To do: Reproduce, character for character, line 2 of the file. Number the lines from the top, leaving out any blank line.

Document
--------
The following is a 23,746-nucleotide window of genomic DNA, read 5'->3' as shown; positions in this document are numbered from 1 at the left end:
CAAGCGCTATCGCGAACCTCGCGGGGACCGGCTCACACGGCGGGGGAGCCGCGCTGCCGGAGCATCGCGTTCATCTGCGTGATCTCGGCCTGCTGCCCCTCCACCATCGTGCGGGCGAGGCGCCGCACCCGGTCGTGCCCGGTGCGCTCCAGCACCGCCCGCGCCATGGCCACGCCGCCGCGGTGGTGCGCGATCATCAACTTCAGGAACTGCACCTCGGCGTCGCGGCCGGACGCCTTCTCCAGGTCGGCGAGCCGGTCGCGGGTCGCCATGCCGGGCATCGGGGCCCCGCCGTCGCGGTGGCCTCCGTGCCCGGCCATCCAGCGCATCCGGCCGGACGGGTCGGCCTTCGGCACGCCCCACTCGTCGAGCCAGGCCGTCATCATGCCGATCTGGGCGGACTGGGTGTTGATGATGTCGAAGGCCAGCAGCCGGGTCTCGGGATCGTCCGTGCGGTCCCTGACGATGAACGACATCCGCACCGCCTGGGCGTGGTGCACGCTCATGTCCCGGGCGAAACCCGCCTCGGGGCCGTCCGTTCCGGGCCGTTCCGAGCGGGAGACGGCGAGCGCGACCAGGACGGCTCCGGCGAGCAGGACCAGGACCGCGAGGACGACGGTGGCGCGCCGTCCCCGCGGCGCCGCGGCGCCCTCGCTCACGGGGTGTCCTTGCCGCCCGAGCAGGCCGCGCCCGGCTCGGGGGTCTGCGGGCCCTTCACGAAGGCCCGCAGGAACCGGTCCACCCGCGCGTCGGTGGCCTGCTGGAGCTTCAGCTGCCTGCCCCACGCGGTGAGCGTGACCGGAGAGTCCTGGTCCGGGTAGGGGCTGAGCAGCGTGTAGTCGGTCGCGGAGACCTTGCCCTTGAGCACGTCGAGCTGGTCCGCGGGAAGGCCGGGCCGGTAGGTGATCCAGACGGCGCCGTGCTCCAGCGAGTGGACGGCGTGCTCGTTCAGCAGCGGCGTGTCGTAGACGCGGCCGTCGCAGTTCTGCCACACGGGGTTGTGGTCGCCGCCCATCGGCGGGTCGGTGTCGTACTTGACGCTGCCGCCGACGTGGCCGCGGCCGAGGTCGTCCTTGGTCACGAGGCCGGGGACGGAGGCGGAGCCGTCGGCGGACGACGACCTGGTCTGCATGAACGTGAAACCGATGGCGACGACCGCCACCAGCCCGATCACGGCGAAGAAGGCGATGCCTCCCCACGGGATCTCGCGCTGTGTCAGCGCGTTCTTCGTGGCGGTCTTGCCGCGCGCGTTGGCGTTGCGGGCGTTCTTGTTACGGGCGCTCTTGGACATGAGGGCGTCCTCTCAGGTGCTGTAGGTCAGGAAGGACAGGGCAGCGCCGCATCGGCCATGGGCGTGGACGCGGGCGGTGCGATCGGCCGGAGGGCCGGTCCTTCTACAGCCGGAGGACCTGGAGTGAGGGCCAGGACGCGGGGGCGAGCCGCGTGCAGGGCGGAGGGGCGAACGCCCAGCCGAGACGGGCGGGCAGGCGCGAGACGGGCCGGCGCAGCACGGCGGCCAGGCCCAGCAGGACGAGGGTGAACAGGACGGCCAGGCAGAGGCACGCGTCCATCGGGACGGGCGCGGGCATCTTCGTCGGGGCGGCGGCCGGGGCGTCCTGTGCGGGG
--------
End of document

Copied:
CAAGCGCTATCGCGAACCTCGCGGGGACCGGCTCACACGGCGGGGGAGCCGCGCTGCCGGAGCATCGCGTTCATCTGCGTGATCTCGGCCTGCTGCCCCTCCACCATCGTGCGGGCGAGGCGCCGCACCCGGTCGTGCCCGGTGCGCTCCAGCACCGCCCGCGCCATGGCCACGCCGCCGCGGTGGTGCGCGATCATCAACTTCAGGAACTGCACCTCGGCGTCGCGGCCGGACGCCTTCTCCAGGTCGGCGAGCCGGTCGCGGGTCGCCATGCCGGGCATCGGGGCCCCGCCGTCGCGGTGGCCTCCGTGCCCGGCCATCCAGCGCATCCGGCCGGACGGGTCGGCCTTCGGCACGCCCCACTCGTCGAGCCAGGCCGTCATCATGCCGATCTGGGCGGACTGGGTGTTGATGATGTCGAAGGCCAGCAGCCGGGTCTCGGGATCGTCCGTGCGGTCCCTGACGATGAACGACATCCGCACCGCCTGGGCGTGGTGCACGCTCATGTCCCGGGCGAAACCCGCCTCGGGGCCGTCCGTTCCGGGCCGTTCCGAGCGGGAGACGGCGAGCGCGACCAGGACGGCTCCGGCGAGCAGGACCAGGACCGCGAGGACGACGGTGGCGCGCCGTCCCCGCGGCGCCGCGGCGCCCTCGCTCACGGGGTGTCCTTGCCGCCCGAGCAGGCCGCGCCCGGCTCGGGGGTCTGCGGGCCCTTCACGAAGGCCCGCAGGAACCGGTCCACCCGCGCGTCGGTGGCCTGCTGGAGCTTCAGCTGCCTGCCCCACGCGGTGAGCGTGACCGGAGAGTCCTGGTCCGGGTAGGGGCTGAGCAGCGTGTAGTCGGTCGCGGAGACCTTGCCCTTGAGCACGTCGAGCTGGTCCGCGGGAAGGCCGGGCCGGTAGGTGATCCAGACGGCGCCGTGCTCCAGCGAGTGGACGGCGTGCTCGTTCAGCAGCGGCGTGTCGTAGACGCGGCCGTCGCAGTTCTGCCACACGGGGTTGTGGTCGCCGCCCATCGGCGGGTCGGTGTCGTACTTGACGCTGCCGCCGACGTGGCCGCGGCCGAGGTCGTCCTTGGTCACGAGGCCGGGGACGGAGGCGGAGCCGTCGGCGGACGACGACCTGGTCTGCATGAACGTGAAACCGATGGCGACGACCGCCACCAGCCCGATCACGGCGAAGAAGGCGATGCCTCCCCACGGGATCTCGCGCTGTGTCAGCGCGTTCTTCGTGGCGGTCTTGCCGCGCGCGTTGGCGTTGCGGGCGTTCTTGTTACGGGCGCTCTTGGACATGAGGGCGTCCTCTCAGGTGCTGTAGGTCAGGAAGGACAGGGCAGCGCCGCATCGGCCATGGGCGTGGACGCGGGCGGTGCGATCGGCCGGAGGGCCGGTCCTTCTACAGCCGGAGGACCTGGAGTGAGGGCCAGGACGCGGGGGCGAGCCGCGTGCAGGGCGGAGGGGCGAACGCCCAGCCGAGACGGGCGGGCAGGCGCGAGACGGGCCGGCGCAGCACGGCGGCCAGGCCCAGCAGGACGAGGGTGAACAGGACGGCCAGGCAGAGGCACGCGTCCATCGGGACGGGCGCGGGCATCTTCGTCGGGGCGGCGGCCGGGGCGTCCTGTGCGGGG